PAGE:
Choosing the Right Remote Car Starter

As the months start getting colder and the snow piles higher, some of us may start to think about finally installing a remote car starter. Stepping into a warm car when it’s -30°C outside is certainly more comfortable, but it is also better for your vehicle as well. Warming up your car prior to driving makes your engine oil more fluid –providing better lubrication once you are ready to go. However, with so many remote starters on the market, it can be hard to find the right one to fit your lifestyle and vehicle’s requirements. Here is an easy-to-follow guide to help you find a remote starter that is right for you:

Step 1: Review your warranty information

Check your vehicle warranty information.
This is always a good idea before installing any aftermarket equipment. If any damage is caused during the installation of the starter, or if the starter causes any problems with your vehicle’s electrical system – your dealership or car manufacturer may not honour the warranty in those areas.

Read the warranty on the remote starter system you are considering.
Many companies will guarantee the remote starter system for as long as you own your vehicle. However, the remote itself is rarely warranted for more than a year or two, so find out what the remote replacement cost will be.

Step 2: Select features that fit your lifestyle

Figure out the transmitter power that you need.
Range is not as important a factor as you might be led to believe. Not many people need to start their car from over 1000ft away. However, most drivers will want to start their vehicle from inside a building. This is where transmitter power comes into play.

Consider additional features you would like included.
Remote starters are becoming increasingly more sophisticated and, depending on the brand and model you choose, can do more than just start and stop your vehicle from a distance; they can also be programmed to:

  • Open/Lock your car,
  • Open your trunk,
  • Turn on headlights,
  • Turn on heated heats,
  • Turn on rear window defrost,
  • Operate windows/sun roof,
  • Monitor cabin temperature and control heating/air conditioning, and
  • Start your car at specific times.

Additional features also include:

  • Two way remote system – this notifies you when your car has started,
  • Car alarm, and
  • Panic button.

Step 3: Be Prepared to Pay for Quality

Select a remote starter system and brand that suit you and your vehicle.
When making your purchasing decision, go with a brand that specializes in remote car starters and select a model that fits your lifestyle, needs, and budget. Some major brands on the market that perform well in consumer reviews include: Viper, Avital, Directed Electronics Inc., and Bulldog. If you drive a vehicle with a manual transmission, make sure that the remote starter system you are looking at is compatible.

There are some very intuitive remote starter systems available to consumers. Some models can be controlled through an app on your smartphone and allow you to program more than one vehicle into them – making them convenient for multi-car families. However, for the budget minded, there are more basic models that allow you to control your starter system through a fob on your key chain. It comes down to what you want, the features you want to include, and how much you are willing to spend.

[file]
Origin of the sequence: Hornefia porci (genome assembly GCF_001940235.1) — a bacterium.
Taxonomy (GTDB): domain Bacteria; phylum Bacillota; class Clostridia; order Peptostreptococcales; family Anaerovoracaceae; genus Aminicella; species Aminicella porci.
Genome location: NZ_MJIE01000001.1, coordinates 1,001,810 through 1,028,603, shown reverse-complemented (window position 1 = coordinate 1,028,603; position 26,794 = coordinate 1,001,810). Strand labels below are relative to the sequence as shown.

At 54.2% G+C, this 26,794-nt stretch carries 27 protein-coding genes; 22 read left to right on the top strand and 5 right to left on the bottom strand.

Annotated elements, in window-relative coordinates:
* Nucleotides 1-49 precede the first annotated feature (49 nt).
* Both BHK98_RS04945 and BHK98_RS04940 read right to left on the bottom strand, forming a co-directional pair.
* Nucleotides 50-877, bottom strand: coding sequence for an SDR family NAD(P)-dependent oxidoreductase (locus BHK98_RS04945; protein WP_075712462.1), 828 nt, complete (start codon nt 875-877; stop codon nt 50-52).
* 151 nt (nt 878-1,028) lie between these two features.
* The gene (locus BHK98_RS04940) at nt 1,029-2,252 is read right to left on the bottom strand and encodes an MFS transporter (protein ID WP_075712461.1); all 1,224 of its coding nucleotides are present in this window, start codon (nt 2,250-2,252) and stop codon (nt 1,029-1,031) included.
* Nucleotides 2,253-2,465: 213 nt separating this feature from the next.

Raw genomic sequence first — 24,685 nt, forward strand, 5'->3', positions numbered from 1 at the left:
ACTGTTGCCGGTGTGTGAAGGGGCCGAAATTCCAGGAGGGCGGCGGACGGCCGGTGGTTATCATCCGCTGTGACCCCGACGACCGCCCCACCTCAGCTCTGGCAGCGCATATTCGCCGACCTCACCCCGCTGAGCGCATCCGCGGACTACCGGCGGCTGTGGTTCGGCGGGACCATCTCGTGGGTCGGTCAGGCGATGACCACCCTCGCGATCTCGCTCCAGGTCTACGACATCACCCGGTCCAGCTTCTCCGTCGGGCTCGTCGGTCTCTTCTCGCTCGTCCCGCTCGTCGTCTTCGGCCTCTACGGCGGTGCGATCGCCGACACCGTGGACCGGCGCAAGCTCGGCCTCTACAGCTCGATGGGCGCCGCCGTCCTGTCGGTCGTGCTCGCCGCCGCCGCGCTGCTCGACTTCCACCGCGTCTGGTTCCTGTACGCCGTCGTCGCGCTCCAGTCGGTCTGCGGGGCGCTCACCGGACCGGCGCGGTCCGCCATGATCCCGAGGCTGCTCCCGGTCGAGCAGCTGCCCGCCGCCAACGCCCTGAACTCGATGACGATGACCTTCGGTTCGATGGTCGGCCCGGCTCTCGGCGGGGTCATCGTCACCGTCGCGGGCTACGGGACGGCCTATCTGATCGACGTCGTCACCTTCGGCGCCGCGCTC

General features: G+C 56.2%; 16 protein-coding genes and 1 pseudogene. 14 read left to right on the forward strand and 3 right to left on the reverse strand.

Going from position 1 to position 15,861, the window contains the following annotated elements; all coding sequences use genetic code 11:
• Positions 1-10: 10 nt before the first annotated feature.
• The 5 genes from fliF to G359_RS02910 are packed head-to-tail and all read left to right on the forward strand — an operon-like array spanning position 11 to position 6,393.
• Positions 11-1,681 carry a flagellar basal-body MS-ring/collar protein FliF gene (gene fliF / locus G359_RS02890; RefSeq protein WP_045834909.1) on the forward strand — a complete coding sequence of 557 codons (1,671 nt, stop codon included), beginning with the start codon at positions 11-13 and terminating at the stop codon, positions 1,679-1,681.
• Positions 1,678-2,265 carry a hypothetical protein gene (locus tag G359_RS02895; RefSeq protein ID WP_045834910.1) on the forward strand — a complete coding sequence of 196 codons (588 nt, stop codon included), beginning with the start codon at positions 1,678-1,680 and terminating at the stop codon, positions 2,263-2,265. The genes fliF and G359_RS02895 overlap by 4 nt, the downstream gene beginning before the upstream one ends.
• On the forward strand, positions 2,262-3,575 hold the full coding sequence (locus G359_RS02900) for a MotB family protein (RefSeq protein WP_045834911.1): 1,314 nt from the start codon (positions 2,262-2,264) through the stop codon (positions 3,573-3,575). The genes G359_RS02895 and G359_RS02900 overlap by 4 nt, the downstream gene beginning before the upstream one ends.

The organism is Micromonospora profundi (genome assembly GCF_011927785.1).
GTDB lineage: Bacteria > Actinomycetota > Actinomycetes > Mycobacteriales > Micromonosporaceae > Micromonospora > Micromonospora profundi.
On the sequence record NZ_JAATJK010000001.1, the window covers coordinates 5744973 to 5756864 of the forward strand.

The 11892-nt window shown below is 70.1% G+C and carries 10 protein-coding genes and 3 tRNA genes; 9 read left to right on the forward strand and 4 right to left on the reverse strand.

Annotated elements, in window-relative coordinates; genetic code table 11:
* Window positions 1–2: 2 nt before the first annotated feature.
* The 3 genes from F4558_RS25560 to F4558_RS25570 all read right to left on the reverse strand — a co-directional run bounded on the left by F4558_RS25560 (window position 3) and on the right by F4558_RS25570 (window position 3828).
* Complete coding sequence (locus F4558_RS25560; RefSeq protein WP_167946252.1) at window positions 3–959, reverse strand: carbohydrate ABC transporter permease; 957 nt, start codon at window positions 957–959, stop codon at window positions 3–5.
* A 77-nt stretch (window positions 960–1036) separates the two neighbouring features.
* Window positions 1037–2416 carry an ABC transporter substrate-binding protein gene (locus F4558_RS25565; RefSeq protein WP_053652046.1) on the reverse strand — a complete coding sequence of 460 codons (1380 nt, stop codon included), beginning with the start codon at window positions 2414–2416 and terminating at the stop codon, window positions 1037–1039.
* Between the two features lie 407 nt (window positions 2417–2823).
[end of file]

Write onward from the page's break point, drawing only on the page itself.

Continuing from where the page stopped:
Check the safety features of your car starter.
A good remote starter should always have the following safety features:

  • A hood safety switch – this prevents the car from starting when the hood is up, allowing maintenance to be performed safely on your vehicle.
  • An RPM Sensor – on a cold day, your car might not start right away. Without an RPM sensor the remote starter system has no way of knowing that your vehicle has failed to start – resulting in you arriving to a cold car. Conversely, if the RPMs of your car are too high, the starter can turn off your car and prevent any damage to your vehicle.

Purchase and Install your remote car starter at a specialty shop.
Although it can be tempting to go for the “deal of the day” online, purchasing and installing your remote starter at a specialty shop can save you in the long run. Some shops will not install a remote car starter that has been purchased at another retail outlet or online. This may be more expensive; however, there are several good reasons to purchase your starter from a specialty shop. First, you are more likely to buy a quality product as the shop is less likely to carry a brand that causes issues for them. Secondly, a car starter is an electrical product and can fail. If your car starter fails, your installer could blame the product while your car starter’s manufacturer could blame the installation – leaving you caught in the middle with no recourse.

Doing it yourself may also seem more cost effective and some remote car starters even come with an installation video, however, cars now feature electrical and computer systems that are a lot more sophisticated. Self-installation only increases the risk of damaging your vehicle.


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